Court Upholds Illinois Nuclear Subsidies Law. Here's Why It's a Big Deal for Renewable Energy, Too.

A defeat in federal court likely would have been used to challenge state policies around the country that promote renewable energy, environmental law experts say.

Wind turbines tower over Exelon's nuclear power plant near Marseilles, Illinois. Credit: Scott Olson/Getty Images

Wind turbines accompany Exelon's nuclear power plant near Marseilles, Illinois. A state law helps support both nuclear and renewable energy. Credit: Scott Olson/Getty Images

A federal appeals court on Thursday upheld a 2016 Illinois law that provides subsidies to nuclear power plants and also supports clean energy programs in the state.

It's the latest of several federal rulings to uphold the right of states to regulate electricity prices within their borders, giving states latitude to subsidize certain energy sources.

"The decision is a big win for states' authority over energy policy. That's important because states have been the big driver for clean energy in the U.S.," said Miles Farmer, staff attorney for the climate and clean energy program at the Natural Resources Defense Council.

The ability of states to regulate electricity prices is at the heart of several state renewable energy programs that are considered critical to the nation's ability to cut greenhouse gas emissions to address climate change. A defeat in the Illinois case likely would have been used to challenge those renewable energy policies, such as support of offshore wind farms in the Northeast and a new California law requiring all electricity in the state be zero-carbon by 2045, environmental laws experts said.

 

A three-judge panel of the Seventh Circuit Court of Appeals in Chicago rejected the arguments of the Electric Power Supply Association, a trade group for power plant owners, which contended that the Illinois law was an illegal infringement on federal control of wholesale electricity pricing.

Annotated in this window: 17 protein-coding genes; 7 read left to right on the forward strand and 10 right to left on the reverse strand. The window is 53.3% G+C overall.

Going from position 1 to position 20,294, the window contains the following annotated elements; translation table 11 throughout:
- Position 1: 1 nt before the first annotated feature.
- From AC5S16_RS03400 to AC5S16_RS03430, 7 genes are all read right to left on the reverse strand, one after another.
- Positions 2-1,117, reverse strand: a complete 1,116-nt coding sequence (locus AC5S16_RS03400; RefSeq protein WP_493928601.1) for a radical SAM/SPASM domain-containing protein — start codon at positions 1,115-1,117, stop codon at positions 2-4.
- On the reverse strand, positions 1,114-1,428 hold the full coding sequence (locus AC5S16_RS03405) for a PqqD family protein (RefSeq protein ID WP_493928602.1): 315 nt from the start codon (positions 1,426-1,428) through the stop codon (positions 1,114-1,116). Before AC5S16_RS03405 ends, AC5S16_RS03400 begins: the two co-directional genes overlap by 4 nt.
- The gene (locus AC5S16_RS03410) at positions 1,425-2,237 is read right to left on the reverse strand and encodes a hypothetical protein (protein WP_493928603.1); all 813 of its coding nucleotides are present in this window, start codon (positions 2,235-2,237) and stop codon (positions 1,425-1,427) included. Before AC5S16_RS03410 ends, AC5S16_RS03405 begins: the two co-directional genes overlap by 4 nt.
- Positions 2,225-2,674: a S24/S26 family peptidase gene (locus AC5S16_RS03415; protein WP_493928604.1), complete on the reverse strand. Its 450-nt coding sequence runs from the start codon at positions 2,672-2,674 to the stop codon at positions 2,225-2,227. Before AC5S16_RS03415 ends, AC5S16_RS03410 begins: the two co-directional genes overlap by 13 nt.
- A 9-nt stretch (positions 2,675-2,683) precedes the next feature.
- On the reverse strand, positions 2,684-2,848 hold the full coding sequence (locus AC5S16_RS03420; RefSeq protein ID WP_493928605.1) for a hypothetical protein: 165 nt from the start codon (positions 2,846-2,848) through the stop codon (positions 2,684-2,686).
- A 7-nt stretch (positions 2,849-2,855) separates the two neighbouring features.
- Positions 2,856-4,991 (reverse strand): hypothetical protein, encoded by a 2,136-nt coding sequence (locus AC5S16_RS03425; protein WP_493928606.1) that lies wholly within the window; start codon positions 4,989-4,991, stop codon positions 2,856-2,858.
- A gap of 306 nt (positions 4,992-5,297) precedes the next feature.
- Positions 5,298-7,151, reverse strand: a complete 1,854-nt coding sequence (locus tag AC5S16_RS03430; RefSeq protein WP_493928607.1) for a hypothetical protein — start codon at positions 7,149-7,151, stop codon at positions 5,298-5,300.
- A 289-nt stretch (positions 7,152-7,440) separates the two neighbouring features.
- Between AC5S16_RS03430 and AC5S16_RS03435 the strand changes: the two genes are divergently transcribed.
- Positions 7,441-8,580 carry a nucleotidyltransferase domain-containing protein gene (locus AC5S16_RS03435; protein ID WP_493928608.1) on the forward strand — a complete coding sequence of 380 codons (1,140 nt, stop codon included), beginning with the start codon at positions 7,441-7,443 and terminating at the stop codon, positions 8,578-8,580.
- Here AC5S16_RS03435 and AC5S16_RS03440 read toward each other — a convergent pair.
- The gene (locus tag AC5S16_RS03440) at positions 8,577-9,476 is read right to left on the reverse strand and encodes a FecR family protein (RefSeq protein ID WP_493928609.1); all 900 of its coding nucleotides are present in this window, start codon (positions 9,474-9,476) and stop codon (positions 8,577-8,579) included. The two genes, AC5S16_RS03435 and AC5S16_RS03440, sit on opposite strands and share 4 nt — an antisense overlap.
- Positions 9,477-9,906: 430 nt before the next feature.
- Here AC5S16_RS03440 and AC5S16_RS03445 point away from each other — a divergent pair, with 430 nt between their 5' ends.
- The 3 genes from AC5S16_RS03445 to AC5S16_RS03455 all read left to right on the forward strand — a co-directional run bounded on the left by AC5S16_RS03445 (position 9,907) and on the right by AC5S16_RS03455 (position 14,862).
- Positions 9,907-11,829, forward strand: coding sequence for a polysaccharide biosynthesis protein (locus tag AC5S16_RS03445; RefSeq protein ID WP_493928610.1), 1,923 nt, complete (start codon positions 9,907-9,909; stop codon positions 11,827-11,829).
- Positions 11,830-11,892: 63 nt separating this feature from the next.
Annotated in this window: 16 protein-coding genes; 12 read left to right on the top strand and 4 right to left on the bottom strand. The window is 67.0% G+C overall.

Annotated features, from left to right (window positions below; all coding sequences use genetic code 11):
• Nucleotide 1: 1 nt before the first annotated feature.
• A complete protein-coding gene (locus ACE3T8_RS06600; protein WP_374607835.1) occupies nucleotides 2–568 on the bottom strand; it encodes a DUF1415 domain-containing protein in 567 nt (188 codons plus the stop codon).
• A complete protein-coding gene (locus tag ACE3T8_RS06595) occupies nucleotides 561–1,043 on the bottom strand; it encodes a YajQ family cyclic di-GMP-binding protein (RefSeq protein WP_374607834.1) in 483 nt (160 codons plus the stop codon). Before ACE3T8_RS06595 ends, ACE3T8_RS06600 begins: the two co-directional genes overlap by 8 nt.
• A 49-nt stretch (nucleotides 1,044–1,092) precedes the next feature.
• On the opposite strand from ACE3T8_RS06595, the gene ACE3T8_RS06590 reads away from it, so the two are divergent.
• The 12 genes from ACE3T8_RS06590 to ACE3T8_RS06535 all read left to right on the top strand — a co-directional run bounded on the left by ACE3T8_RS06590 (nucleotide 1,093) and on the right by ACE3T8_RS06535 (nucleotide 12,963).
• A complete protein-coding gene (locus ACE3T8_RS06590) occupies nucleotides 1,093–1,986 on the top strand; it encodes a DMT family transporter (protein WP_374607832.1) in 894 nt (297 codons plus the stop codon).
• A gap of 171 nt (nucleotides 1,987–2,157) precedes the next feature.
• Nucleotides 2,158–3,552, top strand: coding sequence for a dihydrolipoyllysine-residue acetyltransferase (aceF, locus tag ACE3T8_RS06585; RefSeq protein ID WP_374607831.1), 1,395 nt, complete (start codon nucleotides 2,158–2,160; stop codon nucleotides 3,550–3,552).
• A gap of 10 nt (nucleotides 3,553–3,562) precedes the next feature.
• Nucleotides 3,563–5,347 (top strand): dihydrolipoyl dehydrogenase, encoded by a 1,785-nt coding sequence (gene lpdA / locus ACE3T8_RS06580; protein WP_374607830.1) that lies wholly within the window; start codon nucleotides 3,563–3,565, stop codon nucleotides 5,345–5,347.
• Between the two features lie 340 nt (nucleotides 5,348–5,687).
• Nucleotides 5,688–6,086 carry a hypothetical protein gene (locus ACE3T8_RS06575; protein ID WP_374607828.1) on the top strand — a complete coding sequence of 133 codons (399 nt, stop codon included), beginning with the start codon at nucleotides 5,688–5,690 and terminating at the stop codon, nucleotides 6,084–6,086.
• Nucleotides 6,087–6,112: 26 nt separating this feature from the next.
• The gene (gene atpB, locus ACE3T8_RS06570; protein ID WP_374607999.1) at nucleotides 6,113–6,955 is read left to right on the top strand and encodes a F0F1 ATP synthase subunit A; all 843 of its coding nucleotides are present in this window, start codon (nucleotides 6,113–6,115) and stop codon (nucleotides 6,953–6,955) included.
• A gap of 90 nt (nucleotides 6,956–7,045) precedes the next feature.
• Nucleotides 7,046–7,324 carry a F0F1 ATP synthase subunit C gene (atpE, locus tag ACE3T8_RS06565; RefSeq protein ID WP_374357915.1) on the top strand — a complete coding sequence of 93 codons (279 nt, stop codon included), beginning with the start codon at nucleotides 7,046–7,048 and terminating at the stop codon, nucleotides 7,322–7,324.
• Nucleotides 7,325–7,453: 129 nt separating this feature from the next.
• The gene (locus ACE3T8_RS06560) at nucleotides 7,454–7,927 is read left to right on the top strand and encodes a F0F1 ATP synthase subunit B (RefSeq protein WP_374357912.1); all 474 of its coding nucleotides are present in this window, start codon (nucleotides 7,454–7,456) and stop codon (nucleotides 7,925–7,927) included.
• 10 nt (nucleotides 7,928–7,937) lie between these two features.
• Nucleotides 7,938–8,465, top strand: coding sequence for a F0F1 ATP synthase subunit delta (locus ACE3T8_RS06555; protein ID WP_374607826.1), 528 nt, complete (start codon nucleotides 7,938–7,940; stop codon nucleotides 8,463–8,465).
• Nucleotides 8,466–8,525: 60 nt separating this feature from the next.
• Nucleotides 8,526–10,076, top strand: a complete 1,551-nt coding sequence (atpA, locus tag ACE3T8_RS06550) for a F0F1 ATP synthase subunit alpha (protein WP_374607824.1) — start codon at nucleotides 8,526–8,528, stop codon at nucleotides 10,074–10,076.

The trade group said on Twitter it is now looking for relief from a proposal before the Federal Energy Regulatory Commission that would change how the nation's largest power grid operator weighs state subsidies in deciding which power plants are offering power at the lowest cost.

Legal experts say the FERC proposal would help the companies, but the effects would be much less drastic than if Thursday's court decision had gone the other way. "The legal challenge really had the potential to undermine a lot of state clean energy programs," said Ari Peskoe, director of the Electricity Law Initiative at the Harvard Law School Environmental and Energy Law Program.

Illinois lawmakers passed the Future Energy Jobs Act in 2016, largely inspired by financial turmoil at the state's two nuclear plants owned by Exelon.

Under the law, customers of the state's utilities are required to pay a monthly charge that helps support the two nuclear plants. The charge (the equivalent of up to $16.50 per megawatt-hour last year) is based on a calculation of the social cost of emissions. Supporters of the law, which also includes provisions to pay for clean energy programs, say it will lead to a net savings for consumers because of financial benefits from clean energy programs and environmental benefits.

New York and New Jersey have similar laws that subsidize nuclear power and provide support to clean energy programs. The New York case was challenged on similar grounds to the one in Illinois. A federal district judge upheld the law, and the ruling is currently being appealed. The New Jersey law took effect this year and has not yet been challenged.

"We've now had a few cases endorsing broad state authority to choose their sources of electric generation," Peskoe said. He said that's not all positive, though, because it also implies that states have the power to subsidize dirty energy, although no state has a fossil fuel subsidy that uses a payment mechanism like the one at issue in these case.

The Illinois decision was written by Judge Frank Easterbrook, a conservative judge appointed by Ronald Reagan.

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